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Spokane, Washington  Est. May 19, 1883
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Too much water, too little salt dangerous

Joe Graedon M.S. And Teresa Graedon

Q. I was rushed to the emergency department a few weeks ago because of low sodium. I have always been careful to eat a healthy diet low in salt. I’ve also made it a habit to drink a lot of water to stay well hydrated.

As a consequence of my fluid intake and low-sodium diet, I actually ended up with hyponatremia. The doctor advised me not to drink too much water because it can lead to an imbalance of electrolytes. I’d like to warn others of this danger.

A. Hyponatremia is a life-threatening shortage of sodium in the bloodstream. Elite athletes sometimes end up with this condition if they drink too much water and don’t replace electrolytes.

A low-salt diet rarely results in hyponatremia by itself, but some people may not do well on a strict regimen. One reader shared this story:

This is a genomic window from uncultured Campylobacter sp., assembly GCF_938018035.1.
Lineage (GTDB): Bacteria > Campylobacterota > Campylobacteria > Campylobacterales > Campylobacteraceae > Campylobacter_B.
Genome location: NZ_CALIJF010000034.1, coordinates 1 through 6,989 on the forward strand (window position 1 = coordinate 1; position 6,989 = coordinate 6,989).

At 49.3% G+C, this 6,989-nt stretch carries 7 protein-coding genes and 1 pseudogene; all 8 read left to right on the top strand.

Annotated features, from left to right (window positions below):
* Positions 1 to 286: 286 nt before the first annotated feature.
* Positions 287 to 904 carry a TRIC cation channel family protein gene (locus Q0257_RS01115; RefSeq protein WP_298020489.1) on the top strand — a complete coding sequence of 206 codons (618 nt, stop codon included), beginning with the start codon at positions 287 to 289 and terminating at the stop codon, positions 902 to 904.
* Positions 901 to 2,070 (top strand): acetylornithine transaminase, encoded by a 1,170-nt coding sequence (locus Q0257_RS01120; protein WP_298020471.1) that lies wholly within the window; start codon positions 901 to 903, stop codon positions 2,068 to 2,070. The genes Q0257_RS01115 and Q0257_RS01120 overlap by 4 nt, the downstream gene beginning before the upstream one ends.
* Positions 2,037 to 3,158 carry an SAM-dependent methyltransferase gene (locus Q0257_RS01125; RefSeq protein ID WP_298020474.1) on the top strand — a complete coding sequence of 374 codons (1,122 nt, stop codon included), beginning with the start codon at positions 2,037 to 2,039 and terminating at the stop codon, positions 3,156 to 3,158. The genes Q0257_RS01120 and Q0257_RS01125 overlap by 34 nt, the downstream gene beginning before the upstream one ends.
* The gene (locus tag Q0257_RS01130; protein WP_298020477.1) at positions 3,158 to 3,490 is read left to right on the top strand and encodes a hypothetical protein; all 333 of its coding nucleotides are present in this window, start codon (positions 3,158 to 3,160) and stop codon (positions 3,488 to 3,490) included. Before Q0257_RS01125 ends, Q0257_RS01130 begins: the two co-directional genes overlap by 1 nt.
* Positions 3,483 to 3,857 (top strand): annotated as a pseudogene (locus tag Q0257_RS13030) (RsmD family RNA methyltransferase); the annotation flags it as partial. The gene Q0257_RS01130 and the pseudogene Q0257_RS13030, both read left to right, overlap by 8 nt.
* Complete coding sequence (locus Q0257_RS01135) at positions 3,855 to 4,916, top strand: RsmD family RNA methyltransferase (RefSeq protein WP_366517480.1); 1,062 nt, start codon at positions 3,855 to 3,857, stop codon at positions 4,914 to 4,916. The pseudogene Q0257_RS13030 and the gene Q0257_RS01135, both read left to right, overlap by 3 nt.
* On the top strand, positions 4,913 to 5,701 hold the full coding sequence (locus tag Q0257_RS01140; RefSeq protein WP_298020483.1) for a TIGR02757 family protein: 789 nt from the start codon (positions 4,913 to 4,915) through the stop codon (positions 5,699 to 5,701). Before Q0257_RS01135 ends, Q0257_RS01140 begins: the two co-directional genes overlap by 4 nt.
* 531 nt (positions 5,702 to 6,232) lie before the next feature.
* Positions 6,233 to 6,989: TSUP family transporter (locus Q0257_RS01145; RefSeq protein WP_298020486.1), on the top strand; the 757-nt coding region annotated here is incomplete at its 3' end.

“My uncle Jim followed a low-salt diet and suffered from dizziness to the point of vertigo. To keep his balance while walking, he had to hold onto the walls or furniture. He suffered for many months and consulted several physicians. Finally one suggested that he increase his sodium intake. This immediately cured his problem.”

Q. How good is green coffee bean extract for weight loss?

A. A meta-analysis of research on green coffee bean extract as a weight-loss aid suggests that it helps people lose about two pounds a month (Gastroenterology Research and Practice online, Aug. 31, 2010). Consumerlab.com has found that pills containing green coffee bean extract are of variable quality, however.

In their column, Joe and Teresa Graedon answer letters from readers. Write to them in care of this newspaper or email them via their website: www.PeoplesPharmacy.com.
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